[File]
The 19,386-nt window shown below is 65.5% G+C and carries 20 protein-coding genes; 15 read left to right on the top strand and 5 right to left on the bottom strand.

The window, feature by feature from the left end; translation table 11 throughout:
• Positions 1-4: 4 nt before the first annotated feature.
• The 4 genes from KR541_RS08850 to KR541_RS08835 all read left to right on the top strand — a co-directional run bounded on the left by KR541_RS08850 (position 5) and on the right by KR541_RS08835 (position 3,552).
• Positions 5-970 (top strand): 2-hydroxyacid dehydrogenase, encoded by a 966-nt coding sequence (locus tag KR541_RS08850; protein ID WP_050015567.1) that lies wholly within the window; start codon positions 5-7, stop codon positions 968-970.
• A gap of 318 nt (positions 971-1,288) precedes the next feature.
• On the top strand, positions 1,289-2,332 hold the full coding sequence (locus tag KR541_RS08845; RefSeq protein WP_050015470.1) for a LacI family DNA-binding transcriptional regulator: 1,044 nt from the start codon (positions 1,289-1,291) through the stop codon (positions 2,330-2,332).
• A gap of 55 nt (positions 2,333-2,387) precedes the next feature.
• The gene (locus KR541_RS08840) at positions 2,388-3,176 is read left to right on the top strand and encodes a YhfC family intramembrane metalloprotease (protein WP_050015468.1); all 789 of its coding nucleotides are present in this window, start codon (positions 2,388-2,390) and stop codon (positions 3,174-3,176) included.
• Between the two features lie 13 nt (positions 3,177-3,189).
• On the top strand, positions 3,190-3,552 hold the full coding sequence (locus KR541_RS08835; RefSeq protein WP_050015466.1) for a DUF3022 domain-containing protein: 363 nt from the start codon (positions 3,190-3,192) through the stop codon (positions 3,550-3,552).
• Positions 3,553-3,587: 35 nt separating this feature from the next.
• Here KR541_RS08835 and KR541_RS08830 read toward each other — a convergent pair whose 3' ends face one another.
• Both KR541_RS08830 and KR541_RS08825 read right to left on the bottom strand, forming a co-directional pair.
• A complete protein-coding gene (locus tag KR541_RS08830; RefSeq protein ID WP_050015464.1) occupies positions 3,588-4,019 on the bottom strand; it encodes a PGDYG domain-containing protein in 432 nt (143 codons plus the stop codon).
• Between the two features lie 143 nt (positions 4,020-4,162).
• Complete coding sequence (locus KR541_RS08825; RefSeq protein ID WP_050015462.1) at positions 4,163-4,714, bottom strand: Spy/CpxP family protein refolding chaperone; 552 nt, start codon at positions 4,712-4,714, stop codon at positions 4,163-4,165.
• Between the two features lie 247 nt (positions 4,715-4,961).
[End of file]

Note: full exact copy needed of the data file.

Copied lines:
The 19,386-nt window shown below is 65.5% G+C and carries 20 protein-coding genes; 15 read left to right on the top strand and 5 right to left on the bottom strand.

The window, feature by feature from the left end; translation table 11 throughout:
• Positions 1-4: 4 nt before the first annotated feature.
• The 4 genes from KR541_RS08850 to KR541_RS08835 all read left to right on the top strand — a co-directional run bounded on the left by KR541_RS08850 (position 5) and on the right by KR541_RS08835 (position 3,552).
• Positions 5-970 (top strand): 2-hydroxyacid dehydrogenase, encoded by a 966-nt coding sequence (locus tag KR541_RS08850; protein ID WP_050015567.1) that lies wholly within the window; start codon positions 5-7, stop codon positions 968-970.
• A gap of 318 nt (positions 971-1,288) precedes the next feature.
• On the top strand, positions 1,289-2,332 hold the full coding sequence (locus tag KR541_RS08845; RefSeq protein WP_050015470.1) for a LacI family DNA-binding transcriptional regulator: 1,044 nt from the start codon (positions 1,289-1,291) through the stop codon (positions 2,330-2,332).
• A gap of 55 nt (positions 2,333-2,387) precedes the next feature.
• The gene (locus KR541_RS08840) at positions 2,388-3,176 is read left to right on the top strand and encodes a YhfC family intramembrane metalloprotease (protein WP_050015468.1); all 789 of its coding nucleotides are present in this window, start codon (positions 2,388-2,390) and stop codon (positions 3,174-3,176) included.
• Between the two features lie 13 nt (positions 3,177-3,189).
• On the top strand, positions 3,190-3,552 hold the full coding sequence (locus KR541_RS08835; RefSeq protein WP_050015466.1) for a DUF3022 domain-containing protein: 363 nt from the start codon (positions 3,190-3,192) through the stop codon (positions 3,550-3,552).
• Positions 3,553-3,587: 35 nt separating this feature from the next.
• Here KR541_RS08835 and KR541_RS08830 read toward each other — a convergent pair whose 3' ends face one another.
• Both KR541_RS08830 and KR541_RS08825 read right to left on the bottom strand, forming a co-directional pair.
• A complete protein-coding gene (locus tag KR541_RS08830; RefSeq protein ID WP_050015464.1) occupies positions 3,588-4,019 on the bottom strand; it encodes a PGDYG domain-containing protein in 432 nt (143 codons plus the stop codon).
• Between the two features lie 143 nt (positions 4,020-4,162).
• Complete coding sequence (locus KR541_RS08825; RefSeq protein ID WP_050015462.1) at positions 4,163-4,714, bottom strand: Spy/CpxP family protein refolding chaperone; 552 nt, start codon at positions 4,712-4,714, stop codon at positions 4,163-4,165.
• Between the two features lie 247 nt (positions 4,715-4,961).